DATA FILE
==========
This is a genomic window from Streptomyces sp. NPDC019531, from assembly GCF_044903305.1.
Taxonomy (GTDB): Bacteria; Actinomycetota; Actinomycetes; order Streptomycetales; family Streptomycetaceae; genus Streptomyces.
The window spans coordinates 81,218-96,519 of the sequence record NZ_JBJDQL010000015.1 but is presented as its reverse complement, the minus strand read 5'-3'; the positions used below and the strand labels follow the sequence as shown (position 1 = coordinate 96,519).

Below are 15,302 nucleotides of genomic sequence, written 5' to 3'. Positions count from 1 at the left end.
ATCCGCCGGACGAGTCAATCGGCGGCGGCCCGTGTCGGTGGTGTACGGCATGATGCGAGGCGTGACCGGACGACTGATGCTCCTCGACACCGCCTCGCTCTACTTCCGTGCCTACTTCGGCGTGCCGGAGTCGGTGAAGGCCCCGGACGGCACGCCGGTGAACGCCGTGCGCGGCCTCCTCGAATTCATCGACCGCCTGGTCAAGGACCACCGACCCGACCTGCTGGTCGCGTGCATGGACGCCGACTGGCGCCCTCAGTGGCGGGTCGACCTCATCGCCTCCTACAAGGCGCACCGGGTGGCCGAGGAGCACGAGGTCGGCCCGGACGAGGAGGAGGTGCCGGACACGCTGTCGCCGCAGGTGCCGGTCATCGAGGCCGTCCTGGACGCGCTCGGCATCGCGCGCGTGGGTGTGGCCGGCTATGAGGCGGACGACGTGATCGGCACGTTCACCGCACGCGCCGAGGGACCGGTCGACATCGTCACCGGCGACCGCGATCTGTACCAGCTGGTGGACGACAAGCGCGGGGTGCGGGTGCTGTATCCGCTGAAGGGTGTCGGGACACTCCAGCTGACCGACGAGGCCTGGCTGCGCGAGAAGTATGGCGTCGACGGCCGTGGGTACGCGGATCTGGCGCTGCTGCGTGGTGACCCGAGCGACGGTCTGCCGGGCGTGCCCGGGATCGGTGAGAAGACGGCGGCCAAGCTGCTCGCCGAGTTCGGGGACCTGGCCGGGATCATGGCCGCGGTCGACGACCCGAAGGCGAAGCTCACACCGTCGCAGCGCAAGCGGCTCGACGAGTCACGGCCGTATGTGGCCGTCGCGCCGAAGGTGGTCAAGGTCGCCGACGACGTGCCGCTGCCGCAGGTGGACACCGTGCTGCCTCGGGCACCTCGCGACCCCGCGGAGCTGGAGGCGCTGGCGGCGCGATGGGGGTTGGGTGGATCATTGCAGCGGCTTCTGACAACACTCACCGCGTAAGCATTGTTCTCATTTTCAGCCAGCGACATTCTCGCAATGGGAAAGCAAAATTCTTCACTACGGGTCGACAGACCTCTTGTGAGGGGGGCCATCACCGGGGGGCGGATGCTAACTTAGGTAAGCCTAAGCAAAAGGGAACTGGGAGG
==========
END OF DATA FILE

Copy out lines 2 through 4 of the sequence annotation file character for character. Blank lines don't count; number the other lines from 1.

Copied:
Taxonomy (GTDB): Bacteria; Actinomycetota; Actinomycetes; order Streptomycetales; family Streptomycetaceae; genus Streptomyces.
The window spans coordinates 81,218-96,519 of the sequence record NZ_JBJDQL010000015.1 but is presented as its reverse complement, the minus strand read 5'-3'; the positions used below and the strand labels follow the sequence as shown (position 1 = coordinate 96,519).

Below are 15,302 nucleotides of genomic sequence, written 5' to 3'. Positions count from 1 at the left end.